The Gallup-Healthways Well-Being Index for 2011, which interviews 1,000 participants about their jobs, finances, physical health, emotional state of mind and communities, ranked Modesto 126 out of the 190 cities surveyed.
The move of KFRE-TV to channel 30 opened up channel 12 for use by KCOY-TV in Santa Maria, which went on the air in 1964.
Triangle began its exit from broadcasting in 1971, and sold the KFRE stations to Capital Cities Communications.
KFSN has dominated the local news ratings in the San Joaquin Valley for decades, dating back to its pre-ABC-merger years as a CBS affiliate. newscast, Live at Five frequently attracts more viewers than all other area stations combined.
The station's newscasts are not branded Eyewitness News, nor does it use the Gari Media Group-composed "Eyewitness News" music package, like most of ABC's other owned-and-operated stations.
Filmmaker George Lucas, who was born in Modesto, graduated from Thomas Downey High School in 1962 and attended Modesto Junior College, immortalized the city in his award-winning 1973 film American Graffiti.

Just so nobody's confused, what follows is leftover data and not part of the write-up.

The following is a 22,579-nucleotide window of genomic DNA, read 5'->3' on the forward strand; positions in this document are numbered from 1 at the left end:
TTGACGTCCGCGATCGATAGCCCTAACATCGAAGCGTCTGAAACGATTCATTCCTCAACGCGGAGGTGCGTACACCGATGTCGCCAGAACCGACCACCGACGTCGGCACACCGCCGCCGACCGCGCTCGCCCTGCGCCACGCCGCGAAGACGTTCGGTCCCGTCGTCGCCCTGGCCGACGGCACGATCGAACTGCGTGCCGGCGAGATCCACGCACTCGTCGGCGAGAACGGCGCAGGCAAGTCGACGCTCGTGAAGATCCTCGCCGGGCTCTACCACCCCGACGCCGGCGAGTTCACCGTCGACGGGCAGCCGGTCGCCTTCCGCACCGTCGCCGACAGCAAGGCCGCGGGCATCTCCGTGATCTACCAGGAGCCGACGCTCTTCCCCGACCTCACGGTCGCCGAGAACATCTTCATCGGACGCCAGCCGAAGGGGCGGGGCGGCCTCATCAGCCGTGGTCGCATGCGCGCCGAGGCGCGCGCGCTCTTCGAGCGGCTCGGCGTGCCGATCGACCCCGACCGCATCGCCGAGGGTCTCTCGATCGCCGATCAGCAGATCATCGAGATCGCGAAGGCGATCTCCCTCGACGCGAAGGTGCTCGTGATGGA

Although it was not actually shot in Modesto, the film portrayed the spirit of cruising and friendship on Modesto's 10th and 11th Streets in 1962, and inspired a revival of interest in 1950s pop culture, including the TV show Happy Days and its spin-offs.
In this ranking, Modesto ranked 8th in housing affordability and travel time but also ranked 86th in job forecast growth and 99th in foreclosures.
The City of Modesto was originally a stop on the railroad connecting Sacramento to Los Angeles.
and kept the television station, changing its call letters to KFSN-TV in April 1971 (the KFRE-TV calls are now used on Fresno's CW affiliate on channel 59; that station is unrelated to the current KFSN-TV).
On March 18, 1985, Capital Cities announced it would purchase ABC.
The city's annual Architectural Festival honors Modesto's history as a testing ground for mid-century modern architecture during the 1940s and '50s.